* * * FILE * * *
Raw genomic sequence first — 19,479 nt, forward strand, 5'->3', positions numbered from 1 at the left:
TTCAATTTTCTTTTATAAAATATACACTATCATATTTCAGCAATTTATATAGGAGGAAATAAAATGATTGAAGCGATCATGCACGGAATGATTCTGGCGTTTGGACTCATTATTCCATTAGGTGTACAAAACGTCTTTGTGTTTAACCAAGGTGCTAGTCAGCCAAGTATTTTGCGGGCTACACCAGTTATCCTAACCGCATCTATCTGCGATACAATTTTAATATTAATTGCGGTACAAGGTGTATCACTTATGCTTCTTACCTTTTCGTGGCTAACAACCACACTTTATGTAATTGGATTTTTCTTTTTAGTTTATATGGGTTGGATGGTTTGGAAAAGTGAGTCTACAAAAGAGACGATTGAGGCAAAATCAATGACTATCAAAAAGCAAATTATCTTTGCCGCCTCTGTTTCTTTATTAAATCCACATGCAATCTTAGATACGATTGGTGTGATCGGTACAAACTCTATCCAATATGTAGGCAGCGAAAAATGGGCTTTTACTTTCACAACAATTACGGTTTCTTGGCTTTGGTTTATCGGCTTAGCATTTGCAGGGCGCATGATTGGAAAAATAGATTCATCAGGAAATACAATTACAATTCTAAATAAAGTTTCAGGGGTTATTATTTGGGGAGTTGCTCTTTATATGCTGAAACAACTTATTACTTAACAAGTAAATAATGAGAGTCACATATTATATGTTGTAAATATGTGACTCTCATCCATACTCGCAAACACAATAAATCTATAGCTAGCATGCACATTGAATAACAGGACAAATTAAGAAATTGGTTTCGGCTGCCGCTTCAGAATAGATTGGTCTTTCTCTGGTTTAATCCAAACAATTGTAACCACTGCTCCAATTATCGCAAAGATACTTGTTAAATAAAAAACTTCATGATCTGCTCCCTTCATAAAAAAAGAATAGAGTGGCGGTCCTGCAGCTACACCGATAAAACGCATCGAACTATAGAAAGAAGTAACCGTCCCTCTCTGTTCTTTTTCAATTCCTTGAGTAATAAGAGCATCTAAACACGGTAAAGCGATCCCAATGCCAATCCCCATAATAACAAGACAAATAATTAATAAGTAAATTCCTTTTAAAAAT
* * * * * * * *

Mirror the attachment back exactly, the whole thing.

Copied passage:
Raw genomic sequence first — 19,479 nt, forward strand, 5'->3', positions numbered from 1 at the left:
TTCAATTTTCTTTTATAAAATATACACTATCATATTTCAGCAATTTATATAGGAGGAAATAAAATGATTGAAGCGATCATGCACGGAATGATTCTGGCGTTTGGACTCATTATTCCATTAGGTGTACAAAACGTCTTTGTGTTTAACCAAGGTGCTAGTCAGCCAAGTATTTTGCGGGCTACACCAGTTATCCTAACCGCATCTATCTGCGATACAATTTTAATATTAATTGCGGTACAAGGTGTATCACTTATGCTTCTTACCTTTTCGTGGCTAACAACCACACTTTATGTAATTGGATTTTTCTTTTTAGTTTATATGGGTTGGATGGTTTGGAAAAGTGAGTCTACAAAAGAGACGATTGAGGCAAAATCAATGACTATCAAAAAGCAAATTATCTTTGCCGCCTCTGTTTCTTTATTAAATCCACATGCAATCTTAGATACGATTGGTGTGATCGGTACAAACTCTATCCAATATGTAGGCAGCGAAAAATGGGCTTTTACTTTCACAACAATTACGGTTTCTTGGCTTTGGTTTATCGGCTTAGCATTTGCAGGGCGCATGATTGGAAAAATAGATTCATCAGGAAATACAATTACAATTCTAAATAAAGTTTCAGGGGTTATTATTTGGGGAGTTGCTCTTTATATGCTGAAACAACTTATTACTTAACAAGTAAATAATGAGAGTCACATATTATATGTTGTAAATATGTGACTCTCATCCATACTCGCAAACACAATAAATCTATAGCTAGCATGCACATTGAATAACAGGACAAATTAAGAAATTGGTTTCGGCTGCCGCTTCAGAATAGATTGGTCTTTCTCTGGTTTAATCCAAACAATTGTAACCACTGCTCCAATTATCGCAAAGATACTTGTTAAATAAAAAACTTCATGATCTGCTCCCTTCATAAAAAAAGAATAGAGTGGCGGTCCTGCAGCTACACCGATAAAACGCATCGAACTATAGAAAGAAGTAACCGTCCCTCTCTGTTCTTTTTCAATTCCTTGAGTAATAAGAGCATCTAAACACGGTAAAGCGATCCCAATGCCAATCCCCATAATAACAAGACAAATAATTAATAAGTAAATTCCTTTTAAAAAT